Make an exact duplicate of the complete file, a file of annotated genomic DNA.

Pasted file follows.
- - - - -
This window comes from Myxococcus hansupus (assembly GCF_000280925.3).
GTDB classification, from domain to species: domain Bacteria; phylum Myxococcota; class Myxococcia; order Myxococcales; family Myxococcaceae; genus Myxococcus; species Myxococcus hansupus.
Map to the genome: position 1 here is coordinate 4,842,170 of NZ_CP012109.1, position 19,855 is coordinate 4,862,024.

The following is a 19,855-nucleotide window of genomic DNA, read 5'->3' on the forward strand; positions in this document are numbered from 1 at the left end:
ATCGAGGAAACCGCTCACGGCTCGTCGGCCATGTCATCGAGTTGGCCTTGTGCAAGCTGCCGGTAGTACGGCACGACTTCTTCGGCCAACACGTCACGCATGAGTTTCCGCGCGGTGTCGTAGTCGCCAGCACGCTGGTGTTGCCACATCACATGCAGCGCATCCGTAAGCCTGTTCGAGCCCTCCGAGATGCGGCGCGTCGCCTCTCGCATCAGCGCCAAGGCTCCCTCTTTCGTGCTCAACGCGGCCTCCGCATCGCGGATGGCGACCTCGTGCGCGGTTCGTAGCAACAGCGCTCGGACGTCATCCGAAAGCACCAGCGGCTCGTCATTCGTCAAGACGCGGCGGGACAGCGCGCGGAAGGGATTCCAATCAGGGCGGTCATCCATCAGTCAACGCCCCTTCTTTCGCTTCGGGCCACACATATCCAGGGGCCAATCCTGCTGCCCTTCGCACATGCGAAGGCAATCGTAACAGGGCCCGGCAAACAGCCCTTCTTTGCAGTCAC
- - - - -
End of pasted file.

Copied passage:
This window comes from Myxococcus hansupus (assembly GCF_000280925.3).
GTDB classification, from domain to species: domain Bacteria; phylum Myxococcota; class Myxococcia; order Myxococcales; family Myxococcaceae; genus Myxococcus; species Myxococcus hansupus.
Map to the genome: position 1 here is coordinate 4,842,170 of NZ_CP012109.1, position 19,855 is coordinate 4,862,024.

The following is a 19,855-nucleotide window of genomic DNA, read 5'->3' on the forward strand; positions in this document are numbered from 1 at the left end:
ATCGAGGAAACCGCTCACGGCTCGTCGGCCATGTCATCGAGTTGGCCTTGTGCAAGCTGCCGGTAGTACGGCACGACTTCTTCGGCCAACACGTCACGCATGAGTTTCCGCGCGGTGTCGTAGTCGCCAGCACGCTGGTGTTGCCACATCACATGCAGCGCATCCGTAAGCCTGTTCGAGCCCTCCGAGATGCGGCGCGTCGCCTCTCGCATCAGCGCCAAGGCTCCCTCTTTCGTGCTCAACGCGGCCTCCGCATCGCGGATGGCGACCTCGTGCGCGGTTCGTAGCAACAGCGCTCGGACGTCATCCGAAAGCACCAGCGGCTCGTCATTCGTCAAGACGCGGCGGGACAGCGCGCGGAAGGGATTCCAATCAGGGCGGTCATCCATCAGTCAACGCCCCTTCTTTCGCTTCGGGCCACACATATCCAGGGGCCAATCCTGCTGCCCTTCGCACATGCGAAGGCAATCGTAACAGGGCCCGGCAAACAGCCCTTCTTTGCAGTCAC